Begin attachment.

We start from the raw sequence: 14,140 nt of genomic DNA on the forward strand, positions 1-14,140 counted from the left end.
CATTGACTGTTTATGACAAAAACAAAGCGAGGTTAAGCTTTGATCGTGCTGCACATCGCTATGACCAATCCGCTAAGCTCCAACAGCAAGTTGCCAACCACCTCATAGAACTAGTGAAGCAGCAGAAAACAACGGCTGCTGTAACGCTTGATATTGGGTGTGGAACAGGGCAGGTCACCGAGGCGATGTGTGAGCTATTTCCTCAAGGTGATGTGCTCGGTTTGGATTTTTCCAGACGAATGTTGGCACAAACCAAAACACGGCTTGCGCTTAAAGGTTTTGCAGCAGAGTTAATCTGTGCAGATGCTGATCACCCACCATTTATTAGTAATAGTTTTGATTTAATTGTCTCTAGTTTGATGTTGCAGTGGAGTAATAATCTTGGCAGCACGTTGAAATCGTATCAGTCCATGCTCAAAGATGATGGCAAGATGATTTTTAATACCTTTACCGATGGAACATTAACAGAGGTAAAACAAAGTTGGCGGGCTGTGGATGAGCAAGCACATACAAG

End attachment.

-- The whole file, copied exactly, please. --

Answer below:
We start from the raw sequence: 14,140 nt of genomic DNA on the forward strand, positions 1-14,140 counted from the left end.
CATTGACTGTTTATGACAAAAACAAAGCGAGGTTAAGCTTTGATCGTGCTGCACATCGCTATGACCAATCCGCTAAGCTCCAACAGCAAGTTGCCAACCACCTCATAGAACTAGTGAAGCAGCAGAAAACAACGGCTGCTGTAACGCTTGATATTGGGTGTGGAACAGGGCAGGTCACCGAGGCGATGTGTGAGCTATTTCCTCAAGGTGATGTGCTCGGTTTGGATTTTTCCAGACGAATGTTGGCACAAACCAAAACACGGCTTGCGCTTAAAGGTTTTGCAGCAGAGTTAATCTGTGCAGATGCTGATCACCCACCATTTATTAGTAATAGTTTTGATTTAATTGTCTCTAGTTTGATGTTGCAGTGGAGTAATAATCTTGGCAGCACGTTGAAATCGTATCAGTCCATGCTCAAAGATGATGGCAAGATGATTTTTAATACCTTTACCGATGGAACATTAACAGAGGTAAAACAAAGTTGGCGGGCTGTGGATGAGCAAGCACATACAAG